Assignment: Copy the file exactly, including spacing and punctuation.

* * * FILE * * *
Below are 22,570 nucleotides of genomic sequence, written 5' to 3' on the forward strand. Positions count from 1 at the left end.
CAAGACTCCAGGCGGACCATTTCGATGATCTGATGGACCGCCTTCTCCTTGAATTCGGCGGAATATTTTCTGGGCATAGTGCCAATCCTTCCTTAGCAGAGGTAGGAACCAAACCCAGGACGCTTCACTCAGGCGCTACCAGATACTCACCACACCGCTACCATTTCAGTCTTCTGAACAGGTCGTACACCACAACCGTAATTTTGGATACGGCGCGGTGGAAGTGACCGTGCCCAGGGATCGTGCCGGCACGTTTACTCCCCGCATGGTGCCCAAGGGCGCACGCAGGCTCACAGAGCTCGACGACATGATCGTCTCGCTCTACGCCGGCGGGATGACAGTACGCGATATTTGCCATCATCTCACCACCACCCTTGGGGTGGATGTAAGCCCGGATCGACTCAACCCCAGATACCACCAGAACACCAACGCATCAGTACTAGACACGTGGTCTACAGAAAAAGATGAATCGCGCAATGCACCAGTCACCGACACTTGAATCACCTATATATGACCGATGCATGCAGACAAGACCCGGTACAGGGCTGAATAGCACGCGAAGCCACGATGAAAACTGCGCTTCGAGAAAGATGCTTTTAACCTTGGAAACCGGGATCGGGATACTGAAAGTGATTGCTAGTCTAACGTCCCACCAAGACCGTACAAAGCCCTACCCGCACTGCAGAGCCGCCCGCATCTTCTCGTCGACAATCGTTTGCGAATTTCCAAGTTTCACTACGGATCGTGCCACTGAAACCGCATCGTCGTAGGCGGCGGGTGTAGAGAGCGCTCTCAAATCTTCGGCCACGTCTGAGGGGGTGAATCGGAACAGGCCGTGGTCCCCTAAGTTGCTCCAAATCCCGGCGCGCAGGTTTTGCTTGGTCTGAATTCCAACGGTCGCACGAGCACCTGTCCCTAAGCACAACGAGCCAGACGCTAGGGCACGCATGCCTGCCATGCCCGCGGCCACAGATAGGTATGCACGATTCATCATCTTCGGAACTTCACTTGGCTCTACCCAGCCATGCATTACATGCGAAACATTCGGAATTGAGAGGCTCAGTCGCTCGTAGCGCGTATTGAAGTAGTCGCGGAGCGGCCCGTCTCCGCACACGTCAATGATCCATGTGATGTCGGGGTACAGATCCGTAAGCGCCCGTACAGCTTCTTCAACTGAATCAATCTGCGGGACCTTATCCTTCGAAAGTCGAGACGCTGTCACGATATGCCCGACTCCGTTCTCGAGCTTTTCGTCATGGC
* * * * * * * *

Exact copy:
Below are 22,570 nucleotides of genomic sequence, written 5' to 3' on the forward strand. Positions count from 1 at the left end.
CAAGACTCCAGGCGGACCATTTCGATGATCTGATGGACCGCCTTCTCCTTGAATTCGGCGGAATATTTTCTGGGCATAGTGCCAATCCTTCCTTAGCAGAGGTAGGAACCAAACCCAGGACGCTTCACTCAGGCGCTACCAGATACTCACCACACCGCTACCATTTCAGTCTTCTGAACAGGTCGTACACCACAACCGTAATTTTGGATACGGCGCGGTGGAAGTGACCGTGCCCAGGGATCGTGCCGGCACGTTTACTCCCCGCATGGTGCCCAAGGGCGCACGCAGGCTCACAGAGCTCGACGACATGATCGTCTCGCTCTACGCCGGCGGGATGACAGTACGCGATATTTGCCATCATCTCACCACCACCCTTGGGGTGGATGTAAGCCCGGATCGACTCAACCCCAGATACCACCAGAACACCAACGCATCAGTACTAGACACGTGGTCTACAGAAAAAGATGAATCGCGCAATGCACCAGTCACCGACACTTGAATCACCTATATATGACCGATGCATGCAGACAAGACCCGGTACAGGGCTGAATAGCACGCGAAGCCACGATGAAAACTGCGCTTCGAGAAAGATGCTTTTAACCTTGGAAACCGGGATCGGGATACTGAAAGTGATTGCTAGTCTAACGTCCCACCAAGACCGTACAAAGCCCTACCCGCACTGCAGAGCCGCCCGCATCTTCTCGTCGACAATCGTTTGCGAATTTCCAAGTTTCACTACGGATCGTGCCACTGAAACCGCATCGTCGTAGGCGGCGGGTGTAGAGAGCGCTCTCAAATCTTCGGCCACGTCTGAGGGGGTGAATCGGAACAGGCCGTGGTCCCCTAAGTTGCTCCAAATCCCGGCGCGCAGGTTTTGCTTGGTCTGAATTCCAACGGTCGCACGAGCACCTGTCCCTAAGCACAACGAGCCAGACGCTAGGGCACGCATGCCTGCCATGCCCGCGGCCACAGATAGGTATGCACGATTCATCATCTTCGGAACTTCACTTGGCTCTACCCAGCCATGCATTACATGCGAAACATTCGGAATTGAGAGGCTCAGTCGCTCGTAGCGCGTATTGAAGTAGTCGCGGAGCGGCCCGTCTCCGCACACGTCAATGATCCATGTGATGTCGGGGTACAGATCCGTAAGCGCCCGTACAGCTTCTTCAACTGAATCAATCTGCGGGACCTTATCCTTCGAAAGTCGAGACGCTGTCACGATATGCCCGACTCCGTTCTCGAGCTTTTCGTCATGGC